Wrapping Up

05.03.2020 |

Episode #10 of the course Improving your self-talk by Reed Rawlings


Welcome to the last lesson in this course! We’ll recap everything we’ve learned so far.

Listening to our inner voice. In our first lesson, we learned what our inner voice sounds like, including the tone, language, and perspective. We used this lesson to provide a base for all future learning. If you wrote down how your inner voice sounds, it may be helpful to look back and see the difference between your self-talk then and now.

The benefits of self-talk. Improving your self-talk can seem unnecessary but it’s vital for improving mental health. If you’re focused on self-improvement, it’s a great tool to aid in that process.

Types of positive self-talk. There are multiple types of positive self-talk, and they each come out at certain moments. The better you’re able to identify how your inner voice is speaking to you, the easier it is to use it to your advantage. Once you’re better at navigating your inner criticism, you’ll be able to turn negative self-talk into positive self-talk without trouble.

The sound of negative self-talk. We hear our inner criticism best when we’re pushing ourselves out of our comfort zone. Our brain wants to keep us safe and stable, so it tends to remind us of all our past failures. Once we’re able to recognize the reasons that our mind trends negative, we can start turning it around. We challenge ourselves because we want to do more; hobbies, relationships, and adventures are all risky but rewarding. It’s important to remind ourselves of that.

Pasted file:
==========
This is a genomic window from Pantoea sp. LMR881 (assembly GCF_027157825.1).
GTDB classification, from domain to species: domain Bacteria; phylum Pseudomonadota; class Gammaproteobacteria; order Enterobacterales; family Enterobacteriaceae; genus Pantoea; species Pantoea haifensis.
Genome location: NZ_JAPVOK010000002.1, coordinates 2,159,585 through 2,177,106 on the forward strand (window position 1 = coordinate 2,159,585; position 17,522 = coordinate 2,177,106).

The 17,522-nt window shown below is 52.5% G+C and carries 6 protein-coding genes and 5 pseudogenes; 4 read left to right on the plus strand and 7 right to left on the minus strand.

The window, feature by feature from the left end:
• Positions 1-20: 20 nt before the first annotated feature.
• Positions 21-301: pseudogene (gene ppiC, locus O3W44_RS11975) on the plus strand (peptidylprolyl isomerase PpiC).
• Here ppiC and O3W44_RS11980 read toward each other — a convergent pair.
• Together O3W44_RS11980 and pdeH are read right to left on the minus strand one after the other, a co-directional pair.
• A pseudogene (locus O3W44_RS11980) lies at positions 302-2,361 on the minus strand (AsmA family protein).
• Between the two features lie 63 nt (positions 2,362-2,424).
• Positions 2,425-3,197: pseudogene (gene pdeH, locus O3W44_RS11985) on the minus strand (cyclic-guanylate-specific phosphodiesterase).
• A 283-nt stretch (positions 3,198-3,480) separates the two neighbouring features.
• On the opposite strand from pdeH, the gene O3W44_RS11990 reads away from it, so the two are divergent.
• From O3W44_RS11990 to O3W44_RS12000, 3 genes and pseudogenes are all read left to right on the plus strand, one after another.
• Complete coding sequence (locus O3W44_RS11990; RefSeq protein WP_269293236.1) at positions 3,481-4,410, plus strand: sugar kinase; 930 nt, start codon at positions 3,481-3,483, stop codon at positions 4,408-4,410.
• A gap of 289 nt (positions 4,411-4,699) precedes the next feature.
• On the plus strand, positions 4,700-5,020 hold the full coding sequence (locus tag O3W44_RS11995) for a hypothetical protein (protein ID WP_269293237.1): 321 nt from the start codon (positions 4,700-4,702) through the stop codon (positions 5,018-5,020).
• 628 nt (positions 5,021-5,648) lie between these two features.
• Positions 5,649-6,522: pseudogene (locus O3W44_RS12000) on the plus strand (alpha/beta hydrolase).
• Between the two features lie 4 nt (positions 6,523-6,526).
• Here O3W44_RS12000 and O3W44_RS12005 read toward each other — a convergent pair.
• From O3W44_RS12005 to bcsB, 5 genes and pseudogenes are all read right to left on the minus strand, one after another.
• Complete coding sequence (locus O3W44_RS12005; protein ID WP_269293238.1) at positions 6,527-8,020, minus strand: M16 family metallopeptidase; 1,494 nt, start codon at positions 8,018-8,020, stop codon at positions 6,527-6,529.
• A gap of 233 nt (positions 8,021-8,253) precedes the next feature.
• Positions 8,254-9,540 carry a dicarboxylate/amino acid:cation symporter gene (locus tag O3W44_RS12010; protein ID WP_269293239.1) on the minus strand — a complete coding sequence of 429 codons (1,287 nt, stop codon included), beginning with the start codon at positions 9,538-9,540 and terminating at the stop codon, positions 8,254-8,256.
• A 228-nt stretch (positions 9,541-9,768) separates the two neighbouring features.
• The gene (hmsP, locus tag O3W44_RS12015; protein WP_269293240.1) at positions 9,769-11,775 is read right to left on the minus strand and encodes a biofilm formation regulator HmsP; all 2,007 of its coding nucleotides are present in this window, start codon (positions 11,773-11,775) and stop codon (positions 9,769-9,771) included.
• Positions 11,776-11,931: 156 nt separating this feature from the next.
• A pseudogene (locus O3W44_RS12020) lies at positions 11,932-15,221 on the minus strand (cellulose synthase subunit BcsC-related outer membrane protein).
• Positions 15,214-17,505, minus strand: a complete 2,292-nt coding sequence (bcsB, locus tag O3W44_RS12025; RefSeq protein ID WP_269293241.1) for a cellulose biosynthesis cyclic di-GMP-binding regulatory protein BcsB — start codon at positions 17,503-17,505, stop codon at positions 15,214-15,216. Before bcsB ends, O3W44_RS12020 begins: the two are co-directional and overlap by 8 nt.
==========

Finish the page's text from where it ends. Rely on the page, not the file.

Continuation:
It’s not pity. If you think that self-talk needs to be harsh in order to motivate you, then you’re way off base. Self-deprecating behaviors don’t benefit you; they drag you down and make it harder for you to achieve your goals. Positive self-talk is about taking ownership of your mistakes and moving on.

Accurate self. To start combating your inner critic, you need to learn how to accurately portray negative experiences and yourself. You can do this by asking yourself questions that make you think logically about the situation you’re in or ones you’ve faced in the past.

Self-distancing. This is the first tool in combating your negative self-talk. Reorienting your inner voice means changing how you view yourself. An act as simple as thinking of yourself in the third person is powerful enough to take the emotion out of failure.

Affect labeling. Negative self-talk lives in the realm of negative emotions. Learning how to challenge those feelings through confrontation is an important step in improving your inner voice. Listening to and redirecting your feelings is crucial to self-regulation.

Expressive writing. A simple yet powerful exercise that ties together both self-distancing and affect labeling, journaling is a great way to gain distance on a troubling or humiliating situation and examine it with fresh eyes. Eventually, you’ll be able to internalize this process and walk through mistakes and setbacks with ease.

That’s it! You’re now well on your way to making your inner voice an ally rather than an enemy and by extension, working toward being a more compassionate, motivated individual. Practicing the exercises outlined above, as well as making sure you check yourself in the midst of a setback, will turn into a meaningful, positive relationship with your inner self.

Thanks for taking the course!



Recommended book

Peace Is Every Step by Thich Nhat Hanh


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